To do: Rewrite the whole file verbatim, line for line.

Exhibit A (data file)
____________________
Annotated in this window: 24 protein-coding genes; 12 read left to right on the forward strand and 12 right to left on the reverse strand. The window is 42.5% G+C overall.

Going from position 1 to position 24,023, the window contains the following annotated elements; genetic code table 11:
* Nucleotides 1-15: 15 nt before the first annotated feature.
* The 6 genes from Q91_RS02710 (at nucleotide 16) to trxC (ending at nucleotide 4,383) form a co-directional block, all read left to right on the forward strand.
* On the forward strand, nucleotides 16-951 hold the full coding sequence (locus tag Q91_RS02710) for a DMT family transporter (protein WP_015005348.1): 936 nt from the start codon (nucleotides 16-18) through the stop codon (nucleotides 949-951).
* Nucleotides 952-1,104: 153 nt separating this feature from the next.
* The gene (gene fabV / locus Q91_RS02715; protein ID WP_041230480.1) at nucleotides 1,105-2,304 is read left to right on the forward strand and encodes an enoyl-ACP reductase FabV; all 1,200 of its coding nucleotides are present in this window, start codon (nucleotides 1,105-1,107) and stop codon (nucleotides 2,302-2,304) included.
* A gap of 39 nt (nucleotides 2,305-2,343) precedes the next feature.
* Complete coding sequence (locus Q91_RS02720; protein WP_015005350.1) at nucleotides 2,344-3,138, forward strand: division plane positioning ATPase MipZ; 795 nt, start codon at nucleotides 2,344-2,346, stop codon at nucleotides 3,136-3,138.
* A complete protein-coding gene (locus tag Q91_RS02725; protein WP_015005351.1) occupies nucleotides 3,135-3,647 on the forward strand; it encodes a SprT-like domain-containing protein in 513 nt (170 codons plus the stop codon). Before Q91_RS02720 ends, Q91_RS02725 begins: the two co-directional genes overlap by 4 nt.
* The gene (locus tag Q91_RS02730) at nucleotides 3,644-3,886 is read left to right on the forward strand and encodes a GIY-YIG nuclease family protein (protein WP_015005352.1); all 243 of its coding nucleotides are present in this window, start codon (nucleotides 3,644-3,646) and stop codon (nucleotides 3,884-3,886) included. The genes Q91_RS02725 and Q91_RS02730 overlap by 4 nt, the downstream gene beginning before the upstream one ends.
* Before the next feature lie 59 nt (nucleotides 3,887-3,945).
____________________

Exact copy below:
Annotated in this window: 24 protein-coding genes; 12 read left to right on the forward strand and 12 right to left on the reverse strand. The window is 42.5% G+C overall.

Going from position 1 to position 24,023, the window contains the following annotated elements; genetic code table 11:
* Nucleotides 1-15: 15 nt before the first annotated feature.
* The 6 genes from Q91_RS02710 (at nucleotide 16) to trxC (ending at nucleotide 4,383) form a co-directional block, all read left to right on the forward strand.
* On the forward strand, nucleotides 16-951 hold the full coding sequence (locus tag Q91_RS02710) for a DMT family transporter (protein WP_015005348.1): 936 nt from the start codon (nucleotides 16-18) through the stop codon (nucleotides 949-951).
* Nucleotides 952-1,104: 153 nt separating this feature from the next.
* The gene (gene fabV / locus Q91_RS02715; protein ID WP_041230480.1) at nucleotides 1,105-2,304 is read left to right on the forward strand and encodes an enoyl-ACP reductase FabV; all 1,200 of its coding nucleotides are present in this window, start codon (nucleotides 1,105-1,107) and stop codon (nucleotides 2,302-2,304) included.
* A gap of 39 nt (nucleotides 2,305-2,343) precedes the next feature.
* Complete coding sequence (locus Q91_RS02720; protein WP_015005350.1) at nucleotides 2,344-3,138, forward strand: division plane positioning ATPase MipZ; 795 nt, start codon at nucleotides 2,344-2,346, stop codon at nucleotides 3,136-3,138.
* A complete protein-coding gene (locus tag Q91_RS02725; protein WP_015005351.1) occupies nucleotides 3,135-3,647 on the forward strand; it encodes a SprT-like domain-containing protein in 513 nt (170 codons plus the stop codon). Before Q91_RS02720 ends, Q91_RS02725 begins: the two co-directional genes overlap by 4 nt.
* The gene (locus tag Q91_RS02730) at nucleotides 3,644-3,886 is read left to right on the forward strand and encodes a GIY-YIG nuclease family protein (protein WP_015005352.1); all 243 of its coding nucleotides are present in this window, start codon (nucleotides 3,644-3,646) and stop codon (nucleotides 3,884-3,886) included. The genes Q91_RS02725 and Q91_RS02730 overlap by 4 nt, the downstream gene beginning before the upstream one ends.
* Before the next feature lie 59 nt (nucleotides 3,887-3,945).